After Charlottesville and Before Berkeley
Much has already been written following the terrible events in Charlottesville. We all witnessed the specter of Nazis and other white supremacists marching openly through the streets of an American city, and then the ongoing shameful calamity of the president’s response. We are deeply shaken, and those of us who are Jews and/or people of color are feeling particularly vulnerable.
At JFCS East Bay, some of the people receiving our services are seriously traumatized by what they see going on in our country. This includes Holocaust survivors who have had to witness angry crowds carrying Nazi flags and shouting anti-Semitic slogans; it is horrifying. It also includes refugees, immigrants, and people of color, who are forced to contend with an increasingly racist and xenophobic climate every day. Recent events call us to recommit ourselves to standing up for the safety and well-being of those we serve. And in doing so, we remain committed to our foundational Jewish values: caring for the vulnerable, welcoming the stranger, and upholding the sanctity of every human being.
While I was stunned by the violence and ugliness of what happened in Charlottesville, I was not surprised. White supremacist ideology runs long and deep in our country. It takes many forms, and it will not simply go away. Most of us rail against its most vocal adherents, but in truth, racism is far more pervasive than what we saw last week. Those of us who are white have a tremendous amount of work to do, striving for deeper levels of self-examination and committing ourselves to bold action.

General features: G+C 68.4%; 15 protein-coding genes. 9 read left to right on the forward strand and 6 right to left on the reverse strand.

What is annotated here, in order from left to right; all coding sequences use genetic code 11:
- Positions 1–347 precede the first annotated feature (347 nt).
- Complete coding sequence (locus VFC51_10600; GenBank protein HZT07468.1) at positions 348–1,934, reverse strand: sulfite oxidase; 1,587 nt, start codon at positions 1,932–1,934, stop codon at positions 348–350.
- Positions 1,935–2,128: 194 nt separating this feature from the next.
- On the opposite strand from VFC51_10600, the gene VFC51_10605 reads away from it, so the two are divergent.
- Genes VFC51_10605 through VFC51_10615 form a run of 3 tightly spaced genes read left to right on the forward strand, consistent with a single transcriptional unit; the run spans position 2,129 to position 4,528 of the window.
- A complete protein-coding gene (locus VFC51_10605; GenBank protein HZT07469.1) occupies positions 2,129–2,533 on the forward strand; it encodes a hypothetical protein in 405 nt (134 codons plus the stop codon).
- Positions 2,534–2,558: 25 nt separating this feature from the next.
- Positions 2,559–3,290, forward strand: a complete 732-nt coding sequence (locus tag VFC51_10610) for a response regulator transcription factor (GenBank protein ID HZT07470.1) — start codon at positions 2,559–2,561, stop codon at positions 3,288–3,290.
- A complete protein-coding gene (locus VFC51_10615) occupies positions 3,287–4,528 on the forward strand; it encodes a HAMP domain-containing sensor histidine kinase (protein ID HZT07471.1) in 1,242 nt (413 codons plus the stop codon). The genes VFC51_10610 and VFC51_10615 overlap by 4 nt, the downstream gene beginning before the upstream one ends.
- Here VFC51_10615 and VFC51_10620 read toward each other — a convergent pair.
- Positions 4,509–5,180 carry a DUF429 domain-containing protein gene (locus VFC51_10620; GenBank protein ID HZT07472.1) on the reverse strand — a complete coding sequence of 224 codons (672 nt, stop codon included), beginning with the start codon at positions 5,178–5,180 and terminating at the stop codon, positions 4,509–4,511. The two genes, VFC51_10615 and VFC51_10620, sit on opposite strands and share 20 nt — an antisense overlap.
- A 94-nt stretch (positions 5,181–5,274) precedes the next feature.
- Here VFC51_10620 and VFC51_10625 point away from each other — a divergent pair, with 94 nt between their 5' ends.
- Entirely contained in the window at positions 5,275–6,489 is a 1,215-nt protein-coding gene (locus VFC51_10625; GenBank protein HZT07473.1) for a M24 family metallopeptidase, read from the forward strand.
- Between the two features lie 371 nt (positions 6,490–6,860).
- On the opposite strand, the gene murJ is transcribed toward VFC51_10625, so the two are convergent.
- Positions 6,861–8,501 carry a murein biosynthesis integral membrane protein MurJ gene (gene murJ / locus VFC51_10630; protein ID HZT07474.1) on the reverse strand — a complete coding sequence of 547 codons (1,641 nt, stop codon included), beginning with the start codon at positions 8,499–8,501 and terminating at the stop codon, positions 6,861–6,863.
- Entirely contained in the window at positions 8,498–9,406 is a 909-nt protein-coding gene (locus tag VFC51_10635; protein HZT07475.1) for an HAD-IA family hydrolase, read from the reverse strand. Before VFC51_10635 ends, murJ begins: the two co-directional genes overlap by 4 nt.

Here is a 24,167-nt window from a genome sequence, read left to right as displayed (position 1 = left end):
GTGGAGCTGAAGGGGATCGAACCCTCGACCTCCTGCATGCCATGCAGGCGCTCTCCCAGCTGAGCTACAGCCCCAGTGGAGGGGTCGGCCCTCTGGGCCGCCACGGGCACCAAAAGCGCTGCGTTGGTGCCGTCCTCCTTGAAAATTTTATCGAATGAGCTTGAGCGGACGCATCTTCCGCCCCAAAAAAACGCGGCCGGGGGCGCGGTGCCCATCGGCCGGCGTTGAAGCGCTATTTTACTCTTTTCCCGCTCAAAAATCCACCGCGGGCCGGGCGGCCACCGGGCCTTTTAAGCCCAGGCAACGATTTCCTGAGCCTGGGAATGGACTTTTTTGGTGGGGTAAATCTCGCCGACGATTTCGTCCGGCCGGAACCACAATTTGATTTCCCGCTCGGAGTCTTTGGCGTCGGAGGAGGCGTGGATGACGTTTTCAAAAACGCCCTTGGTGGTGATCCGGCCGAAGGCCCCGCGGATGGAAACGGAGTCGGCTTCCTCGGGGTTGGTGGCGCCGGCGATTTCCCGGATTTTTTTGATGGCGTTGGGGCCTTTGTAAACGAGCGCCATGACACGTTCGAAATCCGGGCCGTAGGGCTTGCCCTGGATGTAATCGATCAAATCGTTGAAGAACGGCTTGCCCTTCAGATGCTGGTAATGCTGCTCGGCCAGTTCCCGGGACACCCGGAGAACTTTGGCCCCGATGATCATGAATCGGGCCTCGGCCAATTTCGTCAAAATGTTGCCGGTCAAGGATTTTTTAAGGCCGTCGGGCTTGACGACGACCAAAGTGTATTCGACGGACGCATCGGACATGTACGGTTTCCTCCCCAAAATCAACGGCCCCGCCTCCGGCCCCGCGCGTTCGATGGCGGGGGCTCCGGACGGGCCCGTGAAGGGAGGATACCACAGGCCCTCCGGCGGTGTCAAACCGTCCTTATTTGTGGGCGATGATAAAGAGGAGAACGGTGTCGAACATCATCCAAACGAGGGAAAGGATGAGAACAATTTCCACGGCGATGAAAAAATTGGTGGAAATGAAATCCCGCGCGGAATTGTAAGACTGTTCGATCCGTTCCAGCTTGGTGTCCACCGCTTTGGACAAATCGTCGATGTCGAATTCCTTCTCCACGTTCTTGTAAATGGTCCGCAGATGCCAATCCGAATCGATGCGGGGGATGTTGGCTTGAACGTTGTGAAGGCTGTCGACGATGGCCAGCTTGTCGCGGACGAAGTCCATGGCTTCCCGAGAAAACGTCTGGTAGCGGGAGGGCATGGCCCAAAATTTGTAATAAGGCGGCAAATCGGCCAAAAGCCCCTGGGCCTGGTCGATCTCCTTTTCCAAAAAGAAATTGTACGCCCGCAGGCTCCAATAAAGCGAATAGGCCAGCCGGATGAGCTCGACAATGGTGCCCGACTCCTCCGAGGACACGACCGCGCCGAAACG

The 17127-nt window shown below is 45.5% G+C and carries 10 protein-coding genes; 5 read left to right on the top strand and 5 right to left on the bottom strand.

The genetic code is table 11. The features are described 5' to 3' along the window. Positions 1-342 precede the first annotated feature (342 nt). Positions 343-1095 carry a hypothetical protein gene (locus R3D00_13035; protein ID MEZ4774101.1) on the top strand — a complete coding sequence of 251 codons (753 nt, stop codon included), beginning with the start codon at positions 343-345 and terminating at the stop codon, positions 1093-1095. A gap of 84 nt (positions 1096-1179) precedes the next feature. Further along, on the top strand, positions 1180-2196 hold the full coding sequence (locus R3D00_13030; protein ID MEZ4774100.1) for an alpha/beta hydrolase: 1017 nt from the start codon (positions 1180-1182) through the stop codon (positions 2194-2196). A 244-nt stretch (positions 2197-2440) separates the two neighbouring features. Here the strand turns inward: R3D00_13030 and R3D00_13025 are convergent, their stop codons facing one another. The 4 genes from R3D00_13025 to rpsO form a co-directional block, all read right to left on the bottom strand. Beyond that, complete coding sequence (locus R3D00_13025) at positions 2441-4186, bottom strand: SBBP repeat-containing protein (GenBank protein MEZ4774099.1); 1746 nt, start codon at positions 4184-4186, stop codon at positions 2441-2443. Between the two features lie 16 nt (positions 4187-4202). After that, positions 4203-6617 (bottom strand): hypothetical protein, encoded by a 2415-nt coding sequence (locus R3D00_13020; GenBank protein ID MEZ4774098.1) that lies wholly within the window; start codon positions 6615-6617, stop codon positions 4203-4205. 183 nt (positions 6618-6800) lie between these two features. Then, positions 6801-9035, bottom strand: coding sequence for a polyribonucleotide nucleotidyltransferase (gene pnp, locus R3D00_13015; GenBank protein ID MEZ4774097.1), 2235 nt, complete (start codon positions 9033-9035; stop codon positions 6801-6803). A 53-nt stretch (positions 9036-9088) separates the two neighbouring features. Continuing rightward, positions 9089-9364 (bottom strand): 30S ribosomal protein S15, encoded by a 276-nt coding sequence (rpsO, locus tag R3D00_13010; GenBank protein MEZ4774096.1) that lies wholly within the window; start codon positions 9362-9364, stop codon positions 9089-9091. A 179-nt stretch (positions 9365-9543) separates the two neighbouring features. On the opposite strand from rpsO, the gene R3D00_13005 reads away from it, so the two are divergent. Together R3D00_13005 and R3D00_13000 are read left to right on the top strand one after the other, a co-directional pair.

The Charlottesville marchers were very clear that Jews were among their prime targets. Closer to home, Temple Israel of Alameda had windows smashed last week in what local police have characterized as a hate crime. Haters have been emboldened during this past year, and we are experiencing the consequences every day.
As ever, I am grateful for the compassion and justice-pursuing commitment of our East Bay community and of many others standing up to hate speech and hate action. I was heartened this past Friday evening to see hundreds of people show up in solidarity with Temple Israel, insisting that we will not stand idly by while Nazis march and political leaders equivocate. In the face of it all, it’s our responsibility to not grow numb to the daily outrages, to not succumb to feelings of overwhelm or isolation, to be resolute in standing up for what’s right.
This weekend, the white supremacists are coming here to Berkeley. It is deeply disturbing to have this take place in our own community and we feel strongly that their hateful messages cannot go unopposed. In our diverse community, people will of course pursue different paths to express their opinions, to protest loudly or quietly, to confront directly or at a distance, to do their part in moving the world forward through this perilous time. Please be mindful of your safety and well-being as you take action. And for all of us: “Chazak, chazak, v’nit’chazek”; “Be strong, be strong, and let us be strengthened.”